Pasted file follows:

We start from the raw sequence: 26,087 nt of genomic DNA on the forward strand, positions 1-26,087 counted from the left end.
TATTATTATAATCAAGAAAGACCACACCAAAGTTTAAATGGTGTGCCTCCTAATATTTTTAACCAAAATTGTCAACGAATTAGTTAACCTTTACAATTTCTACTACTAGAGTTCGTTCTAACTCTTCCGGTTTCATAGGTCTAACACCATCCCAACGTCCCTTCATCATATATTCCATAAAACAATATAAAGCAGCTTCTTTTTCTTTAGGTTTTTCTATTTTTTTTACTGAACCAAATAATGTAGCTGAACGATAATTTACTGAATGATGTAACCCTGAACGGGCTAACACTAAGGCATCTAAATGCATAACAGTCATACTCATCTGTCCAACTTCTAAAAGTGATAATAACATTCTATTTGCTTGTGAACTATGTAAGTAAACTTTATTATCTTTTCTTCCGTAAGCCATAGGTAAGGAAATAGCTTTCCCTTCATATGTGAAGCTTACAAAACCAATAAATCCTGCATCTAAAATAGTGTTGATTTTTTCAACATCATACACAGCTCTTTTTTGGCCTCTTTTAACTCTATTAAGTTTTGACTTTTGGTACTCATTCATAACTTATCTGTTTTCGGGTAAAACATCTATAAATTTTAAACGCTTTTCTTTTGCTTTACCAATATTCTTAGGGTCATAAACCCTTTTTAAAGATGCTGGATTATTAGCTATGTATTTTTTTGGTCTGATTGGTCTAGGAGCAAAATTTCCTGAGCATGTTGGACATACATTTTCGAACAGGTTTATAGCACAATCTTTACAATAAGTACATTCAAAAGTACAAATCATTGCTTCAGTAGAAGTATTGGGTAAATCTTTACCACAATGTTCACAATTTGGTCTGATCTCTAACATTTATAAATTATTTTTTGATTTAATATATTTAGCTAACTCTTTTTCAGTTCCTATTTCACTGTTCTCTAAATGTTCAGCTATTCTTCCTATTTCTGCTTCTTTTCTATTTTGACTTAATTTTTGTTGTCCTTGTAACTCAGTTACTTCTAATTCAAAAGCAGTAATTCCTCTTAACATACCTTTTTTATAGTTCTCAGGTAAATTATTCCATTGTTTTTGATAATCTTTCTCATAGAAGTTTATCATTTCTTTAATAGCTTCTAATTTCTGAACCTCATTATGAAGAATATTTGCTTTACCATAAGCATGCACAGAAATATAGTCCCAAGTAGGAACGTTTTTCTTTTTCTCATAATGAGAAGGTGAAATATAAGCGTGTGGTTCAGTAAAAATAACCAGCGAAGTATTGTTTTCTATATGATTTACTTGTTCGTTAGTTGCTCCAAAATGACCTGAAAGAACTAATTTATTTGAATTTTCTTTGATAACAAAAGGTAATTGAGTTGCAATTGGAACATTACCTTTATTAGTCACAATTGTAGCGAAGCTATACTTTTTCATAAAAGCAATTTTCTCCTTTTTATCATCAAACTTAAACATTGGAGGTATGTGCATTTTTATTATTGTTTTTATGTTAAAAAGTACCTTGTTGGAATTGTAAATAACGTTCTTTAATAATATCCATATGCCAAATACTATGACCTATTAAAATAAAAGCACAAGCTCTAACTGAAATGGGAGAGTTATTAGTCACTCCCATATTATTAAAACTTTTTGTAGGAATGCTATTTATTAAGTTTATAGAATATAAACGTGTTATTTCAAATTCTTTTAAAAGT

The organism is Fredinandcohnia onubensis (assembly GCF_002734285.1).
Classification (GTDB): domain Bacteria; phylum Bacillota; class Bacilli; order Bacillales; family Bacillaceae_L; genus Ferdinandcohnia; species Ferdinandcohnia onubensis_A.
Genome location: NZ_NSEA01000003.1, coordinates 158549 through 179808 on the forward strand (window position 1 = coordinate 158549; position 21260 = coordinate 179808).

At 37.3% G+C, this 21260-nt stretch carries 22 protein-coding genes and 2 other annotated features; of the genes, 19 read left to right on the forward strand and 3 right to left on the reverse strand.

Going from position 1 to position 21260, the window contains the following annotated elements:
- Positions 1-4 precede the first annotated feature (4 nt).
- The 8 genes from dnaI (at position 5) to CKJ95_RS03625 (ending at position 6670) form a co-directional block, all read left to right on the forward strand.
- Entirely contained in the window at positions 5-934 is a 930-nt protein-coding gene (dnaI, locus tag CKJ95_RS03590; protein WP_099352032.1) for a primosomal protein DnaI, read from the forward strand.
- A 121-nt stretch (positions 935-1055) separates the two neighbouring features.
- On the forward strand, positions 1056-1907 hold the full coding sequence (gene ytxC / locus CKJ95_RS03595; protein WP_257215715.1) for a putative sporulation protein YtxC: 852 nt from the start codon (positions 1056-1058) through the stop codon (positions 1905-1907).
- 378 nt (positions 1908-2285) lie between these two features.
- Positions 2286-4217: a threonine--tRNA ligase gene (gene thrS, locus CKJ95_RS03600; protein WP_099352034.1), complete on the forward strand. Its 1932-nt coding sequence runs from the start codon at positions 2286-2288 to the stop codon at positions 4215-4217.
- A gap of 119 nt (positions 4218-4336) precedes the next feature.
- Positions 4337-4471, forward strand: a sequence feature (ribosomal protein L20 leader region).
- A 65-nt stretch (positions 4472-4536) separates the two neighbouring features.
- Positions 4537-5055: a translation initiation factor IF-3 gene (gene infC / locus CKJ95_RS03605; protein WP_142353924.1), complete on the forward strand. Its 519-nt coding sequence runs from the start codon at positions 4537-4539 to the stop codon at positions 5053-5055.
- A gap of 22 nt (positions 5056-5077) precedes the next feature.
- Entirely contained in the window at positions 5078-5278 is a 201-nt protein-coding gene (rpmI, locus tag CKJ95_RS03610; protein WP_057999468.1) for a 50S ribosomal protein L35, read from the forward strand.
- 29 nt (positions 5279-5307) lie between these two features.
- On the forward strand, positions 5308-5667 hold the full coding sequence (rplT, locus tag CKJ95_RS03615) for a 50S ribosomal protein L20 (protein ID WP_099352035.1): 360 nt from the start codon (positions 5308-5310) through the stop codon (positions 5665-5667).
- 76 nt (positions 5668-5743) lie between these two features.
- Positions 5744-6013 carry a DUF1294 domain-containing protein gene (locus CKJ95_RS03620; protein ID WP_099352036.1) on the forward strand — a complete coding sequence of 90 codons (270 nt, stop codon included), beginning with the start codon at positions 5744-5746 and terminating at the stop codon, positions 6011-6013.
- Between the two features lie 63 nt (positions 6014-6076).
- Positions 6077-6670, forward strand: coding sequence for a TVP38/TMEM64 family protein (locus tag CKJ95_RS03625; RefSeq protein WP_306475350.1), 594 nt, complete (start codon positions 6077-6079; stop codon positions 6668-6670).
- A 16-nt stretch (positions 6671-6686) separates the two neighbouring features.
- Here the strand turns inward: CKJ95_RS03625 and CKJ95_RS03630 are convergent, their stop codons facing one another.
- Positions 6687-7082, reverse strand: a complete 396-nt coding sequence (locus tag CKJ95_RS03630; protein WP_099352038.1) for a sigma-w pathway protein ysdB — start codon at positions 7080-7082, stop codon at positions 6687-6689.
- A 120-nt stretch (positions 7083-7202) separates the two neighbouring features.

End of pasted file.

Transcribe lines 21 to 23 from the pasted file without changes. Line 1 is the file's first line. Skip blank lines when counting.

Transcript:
- 29 nt (positions 5279-5307) lie between these two features.
- On the forward strand, positions 5308-5667 hold the full coding sequence (rplT, locus tag CKJ95_RS03615) for a 50S ribosomal protein L20 (protein ID WP_099352035.1): 360 nt from the start codon (positions 5308-5310) through the stop codon (positions 5665-5667).
- 76 nt (positions 5668-5743) lie between these two features.